The Mediterranean Knights must repeat that feat when they face the Copper Bullets at the 35,000-seat Estadio de Bata on Wednesday to retain a realistic chance of reaching the quarter-finals from Group A at the 2012 championship.
Libya conceded a late goal and lost 1-0 to co-hosts Equatorial Guinea at the same venue last Saturday in the opening match of the biennial three-week African football showcase.
A few hours later at the same stadium Zambia caused the first shock of the mini-league phase by scoring two early goals and conceding only one against fancied Senegal as they defended desperately under relentless second-half pressure.
Brazilian coach Marcos Paqueta was part of an amazing chapter in Libyan football history as the team risked their lives travelling abroad to play elimination matches last year while civil war raged in the country.
Midfielder Walid El Khatroushi joined the rebels who ended the four-decade rule of Moamer Kadhafi before being persuaded to exchange an assault rifle for football kit.
"This is not the end of the story," insisted former Saudi Arabia handler Paqueta, "because we still have two group matches to play and every game is a different story."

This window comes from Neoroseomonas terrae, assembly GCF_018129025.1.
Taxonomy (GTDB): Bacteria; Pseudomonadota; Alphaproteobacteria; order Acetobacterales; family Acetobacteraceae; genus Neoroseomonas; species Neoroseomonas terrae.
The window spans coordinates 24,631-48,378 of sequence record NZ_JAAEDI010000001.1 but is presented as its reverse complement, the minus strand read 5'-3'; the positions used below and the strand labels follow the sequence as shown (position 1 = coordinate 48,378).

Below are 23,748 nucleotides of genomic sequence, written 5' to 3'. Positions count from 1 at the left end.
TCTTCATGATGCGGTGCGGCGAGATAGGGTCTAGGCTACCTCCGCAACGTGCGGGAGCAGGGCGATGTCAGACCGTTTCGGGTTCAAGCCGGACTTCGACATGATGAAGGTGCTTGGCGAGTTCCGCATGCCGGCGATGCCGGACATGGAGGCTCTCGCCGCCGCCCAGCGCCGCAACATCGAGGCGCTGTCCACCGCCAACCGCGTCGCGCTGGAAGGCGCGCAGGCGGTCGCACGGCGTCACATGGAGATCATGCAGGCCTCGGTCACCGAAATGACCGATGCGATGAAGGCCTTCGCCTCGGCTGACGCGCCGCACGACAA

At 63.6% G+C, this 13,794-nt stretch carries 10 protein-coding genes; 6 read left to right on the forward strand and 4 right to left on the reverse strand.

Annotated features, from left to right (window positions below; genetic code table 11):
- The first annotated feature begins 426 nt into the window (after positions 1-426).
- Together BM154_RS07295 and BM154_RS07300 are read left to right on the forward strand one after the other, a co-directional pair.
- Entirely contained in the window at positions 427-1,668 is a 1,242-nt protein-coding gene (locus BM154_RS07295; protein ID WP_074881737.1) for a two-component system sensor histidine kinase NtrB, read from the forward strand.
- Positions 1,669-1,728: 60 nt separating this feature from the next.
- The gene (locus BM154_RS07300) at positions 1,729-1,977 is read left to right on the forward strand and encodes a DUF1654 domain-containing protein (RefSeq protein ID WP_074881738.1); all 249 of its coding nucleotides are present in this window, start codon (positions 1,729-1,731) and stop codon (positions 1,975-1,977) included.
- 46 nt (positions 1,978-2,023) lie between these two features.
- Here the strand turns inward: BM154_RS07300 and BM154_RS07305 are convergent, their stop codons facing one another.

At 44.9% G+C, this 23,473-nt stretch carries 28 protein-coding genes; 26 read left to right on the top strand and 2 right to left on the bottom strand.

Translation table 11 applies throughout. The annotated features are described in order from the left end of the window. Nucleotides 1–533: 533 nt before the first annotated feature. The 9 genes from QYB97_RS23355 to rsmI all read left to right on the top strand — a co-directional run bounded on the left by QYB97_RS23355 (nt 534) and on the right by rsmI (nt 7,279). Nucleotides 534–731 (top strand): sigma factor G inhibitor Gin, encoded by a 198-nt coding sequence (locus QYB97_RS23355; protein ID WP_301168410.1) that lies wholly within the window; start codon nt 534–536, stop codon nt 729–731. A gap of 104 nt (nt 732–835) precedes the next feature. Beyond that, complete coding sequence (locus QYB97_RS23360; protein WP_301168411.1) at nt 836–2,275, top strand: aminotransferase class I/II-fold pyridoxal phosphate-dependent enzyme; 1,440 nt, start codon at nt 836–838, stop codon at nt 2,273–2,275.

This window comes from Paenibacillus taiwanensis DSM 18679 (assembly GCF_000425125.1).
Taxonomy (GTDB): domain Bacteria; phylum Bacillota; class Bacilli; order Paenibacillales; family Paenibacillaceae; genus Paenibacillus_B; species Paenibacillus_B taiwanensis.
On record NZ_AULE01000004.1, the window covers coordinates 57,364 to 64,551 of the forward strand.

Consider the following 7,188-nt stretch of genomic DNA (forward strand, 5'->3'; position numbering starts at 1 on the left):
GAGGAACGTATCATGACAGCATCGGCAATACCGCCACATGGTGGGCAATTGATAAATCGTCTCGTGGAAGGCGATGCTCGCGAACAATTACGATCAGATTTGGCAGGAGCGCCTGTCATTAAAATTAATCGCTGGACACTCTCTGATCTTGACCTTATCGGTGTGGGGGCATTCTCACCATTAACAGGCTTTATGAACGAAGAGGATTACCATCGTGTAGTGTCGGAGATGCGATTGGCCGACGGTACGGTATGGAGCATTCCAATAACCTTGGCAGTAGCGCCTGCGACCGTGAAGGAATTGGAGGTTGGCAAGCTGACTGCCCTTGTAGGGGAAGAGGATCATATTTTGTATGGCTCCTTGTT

"We are going to face Zambia and Senegal - the best two teams in our group - and it is going to get harder. My team wants to bring joy to the Libyan people after all the suffering they went through last year."
Zambia are jubilant after a win that meant so much because the 1993 national squad was flying to Senegal for a FIFA World Cup™ tie when their air force plane plunged into the Atlantic Ocean and all 30 on board died.
"The atmosphere within our camp is very good," he added, "and we are confident of going very far in this tournament with the coach (Herve Renard) demanding nothing less than a semi-finals place."
While Libya fight to survive, Zambia know maximum points could seal a last-eight place and give them a genuine chance of topping the table and avoiding co-favourites Côte d'Ivoire in the quarter-finals.